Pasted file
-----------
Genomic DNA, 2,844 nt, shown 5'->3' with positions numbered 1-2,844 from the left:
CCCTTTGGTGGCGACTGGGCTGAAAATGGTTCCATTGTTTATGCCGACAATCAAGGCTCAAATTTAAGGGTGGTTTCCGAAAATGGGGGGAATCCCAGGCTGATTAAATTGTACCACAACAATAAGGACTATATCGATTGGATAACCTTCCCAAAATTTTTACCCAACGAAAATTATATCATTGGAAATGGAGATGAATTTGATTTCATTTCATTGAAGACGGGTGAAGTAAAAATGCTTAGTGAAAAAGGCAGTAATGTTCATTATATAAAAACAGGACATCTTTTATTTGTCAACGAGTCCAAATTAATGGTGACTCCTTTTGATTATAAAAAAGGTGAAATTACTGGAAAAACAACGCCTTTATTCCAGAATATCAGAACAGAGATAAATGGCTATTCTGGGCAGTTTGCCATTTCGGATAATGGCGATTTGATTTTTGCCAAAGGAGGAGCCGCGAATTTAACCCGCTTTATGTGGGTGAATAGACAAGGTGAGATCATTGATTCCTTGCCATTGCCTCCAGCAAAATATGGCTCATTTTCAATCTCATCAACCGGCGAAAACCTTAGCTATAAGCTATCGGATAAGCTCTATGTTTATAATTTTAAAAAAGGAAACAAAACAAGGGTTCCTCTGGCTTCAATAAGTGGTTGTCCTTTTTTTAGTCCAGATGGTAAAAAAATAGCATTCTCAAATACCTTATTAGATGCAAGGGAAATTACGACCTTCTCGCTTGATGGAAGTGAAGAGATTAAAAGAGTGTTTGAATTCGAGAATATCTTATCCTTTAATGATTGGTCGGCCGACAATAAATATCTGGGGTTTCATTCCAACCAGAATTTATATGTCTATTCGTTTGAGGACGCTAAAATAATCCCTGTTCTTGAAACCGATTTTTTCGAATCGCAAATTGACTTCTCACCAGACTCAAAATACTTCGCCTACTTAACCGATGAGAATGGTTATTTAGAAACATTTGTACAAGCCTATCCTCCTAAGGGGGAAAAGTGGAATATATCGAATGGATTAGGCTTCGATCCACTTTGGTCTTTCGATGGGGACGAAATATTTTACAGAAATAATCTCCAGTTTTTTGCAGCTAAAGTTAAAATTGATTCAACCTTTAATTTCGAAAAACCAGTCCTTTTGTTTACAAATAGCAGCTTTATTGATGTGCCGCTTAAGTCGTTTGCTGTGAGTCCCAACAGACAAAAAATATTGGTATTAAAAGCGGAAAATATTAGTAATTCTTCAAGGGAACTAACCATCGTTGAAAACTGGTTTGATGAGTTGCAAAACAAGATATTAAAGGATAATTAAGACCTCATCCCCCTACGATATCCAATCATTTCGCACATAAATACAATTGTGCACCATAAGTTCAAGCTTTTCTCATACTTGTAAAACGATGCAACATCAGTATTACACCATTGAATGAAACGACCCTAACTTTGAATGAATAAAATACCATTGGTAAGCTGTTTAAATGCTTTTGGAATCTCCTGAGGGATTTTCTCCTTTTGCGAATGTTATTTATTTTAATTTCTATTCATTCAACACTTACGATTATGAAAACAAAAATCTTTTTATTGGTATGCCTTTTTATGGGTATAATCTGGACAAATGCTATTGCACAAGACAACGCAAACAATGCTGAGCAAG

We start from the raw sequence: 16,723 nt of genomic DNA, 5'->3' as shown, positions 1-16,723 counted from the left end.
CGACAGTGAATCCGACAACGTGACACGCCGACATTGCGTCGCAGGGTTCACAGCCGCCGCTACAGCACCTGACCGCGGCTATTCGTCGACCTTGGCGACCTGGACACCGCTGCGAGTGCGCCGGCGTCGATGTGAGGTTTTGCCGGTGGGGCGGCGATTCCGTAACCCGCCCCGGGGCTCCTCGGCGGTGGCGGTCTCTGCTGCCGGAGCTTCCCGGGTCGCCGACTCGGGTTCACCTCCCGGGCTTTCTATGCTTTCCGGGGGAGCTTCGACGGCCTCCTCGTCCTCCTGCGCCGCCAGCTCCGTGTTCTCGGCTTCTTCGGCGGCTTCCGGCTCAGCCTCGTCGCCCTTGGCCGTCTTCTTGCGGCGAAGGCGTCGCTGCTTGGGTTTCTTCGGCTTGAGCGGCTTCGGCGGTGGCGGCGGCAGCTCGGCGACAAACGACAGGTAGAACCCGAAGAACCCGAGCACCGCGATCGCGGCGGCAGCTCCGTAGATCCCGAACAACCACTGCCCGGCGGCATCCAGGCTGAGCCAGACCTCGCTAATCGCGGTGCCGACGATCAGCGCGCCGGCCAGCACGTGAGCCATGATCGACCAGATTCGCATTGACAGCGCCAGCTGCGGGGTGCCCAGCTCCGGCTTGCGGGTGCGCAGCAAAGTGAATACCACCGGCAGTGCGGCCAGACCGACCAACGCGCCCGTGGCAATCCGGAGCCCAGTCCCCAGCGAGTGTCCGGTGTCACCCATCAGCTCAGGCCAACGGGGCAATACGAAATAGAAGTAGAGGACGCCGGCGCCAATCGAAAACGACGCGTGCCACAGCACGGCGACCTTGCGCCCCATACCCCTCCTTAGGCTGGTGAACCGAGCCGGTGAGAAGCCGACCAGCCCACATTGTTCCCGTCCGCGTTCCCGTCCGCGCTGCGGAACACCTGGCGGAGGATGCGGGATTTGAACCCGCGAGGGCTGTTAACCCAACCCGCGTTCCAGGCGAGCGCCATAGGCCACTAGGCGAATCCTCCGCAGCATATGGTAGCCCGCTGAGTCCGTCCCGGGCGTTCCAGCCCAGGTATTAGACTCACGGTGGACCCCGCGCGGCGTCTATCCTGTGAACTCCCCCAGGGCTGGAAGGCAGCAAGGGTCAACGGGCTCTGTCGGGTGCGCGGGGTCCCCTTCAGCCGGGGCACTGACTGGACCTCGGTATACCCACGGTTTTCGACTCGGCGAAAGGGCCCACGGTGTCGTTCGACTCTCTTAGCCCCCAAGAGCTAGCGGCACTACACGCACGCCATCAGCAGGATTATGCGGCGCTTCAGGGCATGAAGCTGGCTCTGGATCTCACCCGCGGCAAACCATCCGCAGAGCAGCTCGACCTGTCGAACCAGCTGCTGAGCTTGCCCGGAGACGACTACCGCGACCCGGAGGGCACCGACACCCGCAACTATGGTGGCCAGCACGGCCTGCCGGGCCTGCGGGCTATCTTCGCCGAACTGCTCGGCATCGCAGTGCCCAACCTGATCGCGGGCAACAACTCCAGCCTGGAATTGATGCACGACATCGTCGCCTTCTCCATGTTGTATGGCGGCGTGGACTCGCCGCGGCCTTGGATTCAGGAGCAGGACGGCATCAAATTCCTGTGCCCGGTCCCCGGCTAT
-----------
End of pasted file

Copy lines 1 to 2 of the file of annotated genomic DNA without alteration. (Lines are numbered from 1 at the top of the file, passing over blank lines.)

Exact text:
Genomic DNA, 2,844 nt, shown 5'->3' with positions numbered 1-2,844 from the left:
CCCTTTGGTGGCGACTGGGCTGAAAATGGTTCCATTGTTTATGCCGACAATCAAGGCTCAAATTTAAGGGTGGTTTCCGAAAATGGGGGGAATCCCAGGCTGATTAAATTGTACCACAACAATAAGGACTATATCGATTGGATAACCTTCCCAAAATTTTTACCCAACGAAAATTATATCATTGGAAATGGAGATGAATTTGATTTCATTTCATTGAAGACGGGTGAAGTAAAAATGCTTAGTGAAAAAGGCAGTAATGTTCATTATATAAAAACAGGACATCTTTTATTTGTCAACGAGTCCAAATTAATGGTGACTCCTTTTGATTATAAAAAAGGTGAAATTACTGGAAAAACAACGCCTTTATTCCAGAATATCAGAACAGAGATAAATGGCTATTCTGGGCAGTTTGCCATTTCGGATAATGGCGATTTGATTTTTGCCAAAGGAGGAGCCGCGAATTTAACCCGCTTTATGTGGGTGAATAGACAAGGTGAGATCATTGATTCCTTGCCATTGCCTCCAGCAAAATATGGCTCATTTTCAATCTCATCAACCGGCGAAAACCTTAGCTATAAGCTATCGGATAAGCTCTATGTTTATAATTTTAAAAAAGGAAACAAAACAAGGGTTCCTCTGGCTTCAATAAGTGGTTGTCCTTTTTTTAGTCCAGATGGTAAAAAAATAGCATTCTCAAATACCTTATTAGATGCAAGGGAAATTACGACCTTCTCGCTTGATGGAAGTGAAGAGATTAAAAGAGTGTTTGAATTCGAGAATATCTTATCCTTTAATGATTGGTCGGCCGACAATAAATATCTGGGGTTTCATTCCAACCAGAATTTATATGTCTATTCGTTTGAGGACGCTAAAATAATCCCTGTTCTTGAAACCGATTTTTTCGAATCGCAAATTGACTTCTCACCAGACTCAAAATACTTCGCCTACTTAACCGATGAGAATGGTTATTTAGAAACATTTGTACAAGCCTATCCTCCTAAGGGGGAAAAGTGGAATATATCGAATGGATTAGGCTTCGATCCACTTTGGTCTTTCGATGGGGACGAAATATTTTACAGAAATAATCTCCAGTTTTTTGCAGCTAAAGTTAAAATTGATTCAACCTTTAATTTCGAAAAACCAGTCCTTTTGTTTACAAATAGCAGCTTTATTGATGTGCCGCTTAAGTCGTTTGCTGTGAGTCCCAACAGACAAAAAATATTGGTATTAAAAGCGGAAAATATTAGTAATTCTTCAAGGGAACTAACCATCGTTGAAAACTGGTTTGATGAGTTGCAAAACAAGATATTAAAGGATAATTAAGACCTCATCCCCCTACGATATCCAATCATTTCGCACATAAATACAATTGTGCACCATAAGTTCAAGCTTTTCTCATACTTGTAAAACGATGCAACATCAGTATTACACCATTGAATGAAACGACCCTAACTTTGAATGAATAAAATACCATTGGTAAGCTGTTTAAATGCTTTTGGAATCTCCTGAGGGATTTTCTCCTTTTGCGAATGTTATTTATTTTAATTTCTATTCATTCAACACTTACGATTATGAAAACAAAAATCTTTTTATTGGTATGCCTTTTTATGGGTATAATCTGGACAAATGCTATTGCACAAGACAACGCAAACAATGCTGAGCAAG